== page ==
The Benefits of a Low-Sodium Diet for SeniorsMarch 10, 2023
Sodium is found in many common foods. It serves multiple bodily functions, such as helping contract and relax muscles, conducting pulses, and balancing fluids. Table salt, which is its most common form, comprises 40% sodium and 60% chloride. Salt is a food binder, stabilizer, and preservative, as most bacteria can’t thrive in high amounts of salt.
While sodium boasts many benefits, too much of this mineral can harm your health. According to the Academy of Nutrition and Dietetics, you only need 1,500 milligrams daily. That’s about one teaspoon of salt. However, a lot of us consume more.
The University of California San Francisco reveals that the average American eats five or more teaspoons of sodium daily. That’s because large amounts of sodium can be found in canned, processed, and fast foods. Consuming a lot of sodium can harm your health and cause several conditions, such as high blood pressure, heart disease, and even calcium loss.
The Drawbacks of Too Much Sodium
What are the benefits of a low sodium diet for seniors? To answer that, let’s start with the drawbacks of too much sodium. Too much sodium can have adverse effects on your kidneys. According to Harvard’s School of Public Health, sodium passes through your bloodstream and accumulates. The body does its best to dilute it, however this increases the amount of fluid around the cells, as well as the volume of blood in the bloodstream.
This process means more work for the heart, putting more pressure on the blood vessels. In return, this effort stiffens the blood vessels, leading to high blood pressure, heart attack, and stroke. Some evidence shows that too much sodium can damage the heart.
It could even lead to osteoporosis. The amount of calcium you lose during urination increases with the amount of salt you eat. If the calcium runs short in the blood, it will take some from the bones. A high-sodium diet, eventually, can lead to the thinning of the bones.
Too much sodium can also cause other deficiencies, such as hypernatremia. This condition happens when you don’t drink enough water. As sodium accumulates in the blood, water from the blood is used to dilute it. The shifting and buildup of body fluids can affect many body parts, including the lungs and the brain. This may lead to difficulty breathing, seizures, nausea, vomiting, or kidney damage.
Eat Flavorfully, Safely
While salt adds enjoyable flavors to your food, nobody wants the consequences of having too much of it. That’s why it is essential to limit sodium intake. There are many benefits of a low-sodium diet for seniors, and here’s how you can make the most of it:
Watch What You Eat
Unsurprisingly, many of your favorite meals may contain large doses of sodium. Among them are burgers, pizzas, sandwiches, tacos, and burritos. Processed meats, including both canned and deli, come with a high sodium content because salt is used to preserve the meat. Salt makes your favorite chips, pretzels, and crackers more flavorful. And even salad dressings and your favorite bread may have a high sodium content.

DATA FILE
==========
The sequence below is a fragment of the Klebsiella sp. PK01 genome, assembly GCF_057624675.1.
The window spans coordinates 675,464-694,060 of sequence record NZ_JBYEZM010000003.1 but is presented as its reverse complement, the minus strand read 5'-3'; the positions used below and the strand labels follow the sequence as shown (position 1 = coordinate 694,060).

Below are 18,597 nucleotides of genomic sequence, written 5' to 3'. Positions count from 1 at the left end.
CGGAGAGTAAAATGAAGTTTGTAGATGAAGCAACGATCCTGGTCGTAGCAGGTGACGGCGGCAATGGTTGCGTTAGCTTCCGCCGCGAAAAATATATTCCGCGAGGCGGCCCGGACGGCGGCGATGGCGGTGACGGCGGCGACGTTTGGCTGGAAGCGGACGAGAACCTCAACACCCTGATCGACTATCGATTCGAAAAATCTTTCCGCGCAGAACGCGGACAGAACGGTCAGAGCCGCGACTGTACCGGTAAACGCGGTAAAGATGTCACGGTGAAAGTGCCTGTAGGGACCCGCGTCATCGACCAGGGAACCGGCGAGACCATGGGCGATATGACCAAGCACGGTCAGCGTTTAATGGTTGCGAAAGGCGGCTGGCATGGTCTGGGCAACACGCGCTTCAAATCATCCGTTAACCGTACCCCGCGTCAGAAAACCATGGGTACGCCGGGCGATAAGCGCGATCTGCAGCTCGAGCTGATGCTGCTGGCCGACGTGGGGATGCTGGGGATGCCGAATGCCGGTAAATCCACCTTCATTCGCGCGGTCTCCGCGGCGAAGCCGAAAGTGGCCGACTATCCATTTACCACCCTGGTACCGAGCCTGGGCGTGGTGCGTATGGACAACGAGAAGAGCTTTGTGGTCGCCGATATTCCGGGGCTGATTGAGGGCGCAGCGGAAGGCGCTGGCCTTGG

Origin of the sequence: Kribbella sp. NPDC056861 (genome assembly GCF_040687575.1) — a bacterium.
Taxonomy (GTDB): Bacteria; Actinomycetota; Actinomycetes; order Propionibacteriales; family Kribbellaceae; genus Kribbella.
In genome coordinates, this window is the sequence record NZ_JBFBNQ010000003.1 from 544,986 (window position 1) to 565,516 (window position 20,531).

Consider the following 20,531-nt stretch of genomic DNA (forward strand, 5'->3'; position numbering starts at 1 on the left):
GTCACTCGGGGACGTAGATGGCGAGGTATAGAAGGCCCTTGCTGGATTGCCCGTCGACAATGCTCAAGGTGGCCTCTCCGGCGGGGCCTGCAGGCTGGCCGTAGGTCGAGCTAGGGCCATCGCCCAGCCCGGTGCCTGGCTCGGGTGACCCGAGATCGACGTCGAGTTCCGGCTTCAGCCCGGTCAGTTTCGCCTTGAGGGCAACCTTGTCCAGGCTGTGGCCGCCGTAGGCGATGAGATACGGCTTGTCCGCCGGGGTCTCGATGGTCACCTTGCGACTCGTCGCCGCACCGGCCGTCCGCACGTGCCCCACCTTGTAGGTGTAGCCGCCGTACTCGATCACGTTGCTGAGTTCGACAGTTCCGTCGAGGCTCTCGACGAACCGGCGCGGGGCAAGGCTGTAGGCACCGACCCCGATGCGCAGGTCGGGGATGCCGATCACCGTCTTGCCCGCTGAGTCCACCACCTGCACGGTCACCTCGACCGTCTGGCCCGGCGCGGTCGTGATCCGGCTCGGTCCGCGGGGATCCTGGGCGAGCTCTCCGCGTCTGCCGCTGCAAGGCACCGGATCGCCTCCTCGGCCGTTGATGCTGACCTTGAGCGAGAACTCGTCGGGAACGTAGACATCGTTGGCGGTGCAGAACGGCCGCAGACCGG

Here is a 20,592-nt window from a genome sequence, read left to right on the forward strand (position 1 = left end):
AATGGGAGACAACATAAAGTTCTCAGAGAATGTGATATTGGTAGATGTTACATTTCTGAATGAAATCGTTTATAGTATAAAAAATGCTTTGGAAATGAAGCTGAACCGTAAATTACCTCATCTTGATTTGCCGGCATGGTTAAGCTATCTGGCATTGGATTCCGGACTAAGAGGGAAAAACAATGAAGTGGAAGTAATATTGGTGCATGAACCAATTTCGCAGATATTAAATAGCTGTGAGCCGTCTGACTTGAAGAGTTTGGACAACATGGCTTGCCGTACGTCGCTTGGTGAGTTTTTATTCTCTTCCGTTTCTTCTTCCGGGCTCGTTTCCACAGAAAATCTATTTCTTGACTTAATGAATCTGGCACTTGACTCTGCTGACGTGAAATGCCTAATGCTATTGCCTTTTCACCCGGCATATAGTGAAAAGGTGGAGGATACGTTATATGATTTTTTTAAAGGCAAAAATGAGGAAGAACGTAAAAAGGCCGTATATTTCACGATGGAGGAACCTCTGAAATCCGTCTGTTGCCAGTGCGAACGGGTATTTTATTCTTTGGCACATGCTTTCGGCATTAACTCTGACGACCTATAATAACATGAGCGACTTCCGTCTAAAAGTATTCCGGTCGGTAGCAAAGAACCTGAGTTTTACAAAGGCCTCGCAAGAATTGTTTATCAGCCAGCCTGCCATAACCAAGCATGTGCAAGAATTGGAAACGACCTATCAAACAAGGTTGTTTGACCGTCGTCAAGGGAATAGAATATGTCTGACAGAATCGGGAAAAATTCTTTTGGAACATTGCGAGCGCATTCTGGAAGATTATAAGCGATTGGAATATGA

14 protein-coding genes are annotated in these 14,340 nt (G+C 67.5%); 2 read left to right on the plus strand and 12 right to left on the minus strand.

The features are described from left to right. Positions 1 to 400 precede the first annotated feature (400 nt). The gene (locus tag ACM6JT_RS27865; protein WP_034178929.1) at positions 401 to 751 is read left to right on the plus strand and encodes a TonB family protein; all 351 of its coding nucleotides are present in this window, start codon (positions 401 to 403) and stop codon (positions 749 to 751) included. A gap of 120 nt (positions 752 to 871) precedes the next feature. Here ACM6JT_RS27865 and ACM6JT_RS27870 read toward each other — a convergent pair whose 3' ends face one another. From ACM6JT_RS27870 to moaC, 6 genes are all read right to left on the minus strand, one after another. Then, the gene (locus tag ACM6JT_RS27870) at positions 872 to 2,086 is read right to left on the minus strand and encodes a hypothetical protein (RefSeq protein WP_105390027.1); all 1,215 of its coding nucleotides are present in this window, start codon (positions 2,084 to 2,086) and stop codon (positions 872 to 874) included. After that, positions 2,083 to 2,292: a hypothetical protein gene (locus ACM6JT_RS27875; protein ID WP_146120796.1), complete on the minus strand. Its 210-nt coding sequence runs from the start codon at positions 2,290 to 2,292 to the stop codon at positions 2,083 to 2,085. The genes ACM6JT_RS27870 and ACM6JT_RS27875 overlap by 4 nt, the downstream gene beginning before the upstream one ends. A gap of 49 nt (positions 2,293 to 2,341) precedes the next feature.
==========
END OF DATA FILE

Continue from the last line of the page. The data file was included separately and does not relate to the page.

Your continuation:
Reading the item’s Nutrition Facts is a convenient way of knowing whether it suits your dietary needs. Choose foods with less than 120 milligrams of sodium per serving. At best, try to find products that contain the words “salt-free,” “sodium-free, or “low sodium” on the label. Low sodium is commonly defined as 140 milligrams of sodium per serving.
Your favorite fast food or fine dining restaurant may serve high-sodium meals, too. As an option, you can ask the server about low-sodium choices. You can also request that your serving contains little to no salt.
Since you can’t see how much salt goes into your food, making your meals yourself at home is safer.
Home-cooked Meals Are the Best Meals
The food you make will most likely be lower in sodium compared to the ones you buy from the outside. If you are used to eating out, schedule one meal that you can do at home. It could be breakfast. Overnight oats with fruits are quick to make and eat. Or, if you have more time at night, choose dinner.
When making your meals, replacing high-sodium foods with low-sodium alternatives is essential. Instead of frozen processed meats, canned food, and microwaveable dinners, you can try shopping for new options.
Head out to buy lean chicken, fish, lamb, beef, or pork. Go for eggs. Non-canned peas and beans are also low in sodium. Find low-sodium cheeses, milk, yogurt, and cream cheese alternatives for dairy. Instead of choosing pizza or croutons, select corn or flour tortillas, unsalted breads and bagels, and low-sodium crackers. Pick rice and pasta but avoid adding salt when cooking.
Avoid buttermilk, salted butter, ketchup, soy sauce, marinades, pre-made sauces, salad dressings, canned vegetables, and packaged mixes.
Try Many Other Flavors, Too
Put away the salt from your cupboard. There are many ways to add flavor to your food, and you can enjoy a variety of sensations by experimenting with new tastes. Lemon juice and vinegar add a splash of tang to your meals. Fresh or dried garlic both add a salty feeling without the sodium intake. Throw in some onions, too! Play around with herbs: crushed oregano, anise, thyme, rosemary, bay leaves, and basil. These add flavor to your savory dishes without too much salt. Why not try red pepper flakes, paprika, or chili powder for some zing? You may also want to go with kelp and bonito flakes. And for an extra savory dish, add umami powder.
Less Sodium for a More Vibrant Life
The benefits of a low-sodium diet for seniors include lowered blood pressure and reduced risks of strokes, certain cancers, osteoporosis, and kidney stones. It is also a good diet option if you are trying to lose or maintain your weight. By committing to healthier, homemade meals, you can help manage water retention in your body and improve your appetite.
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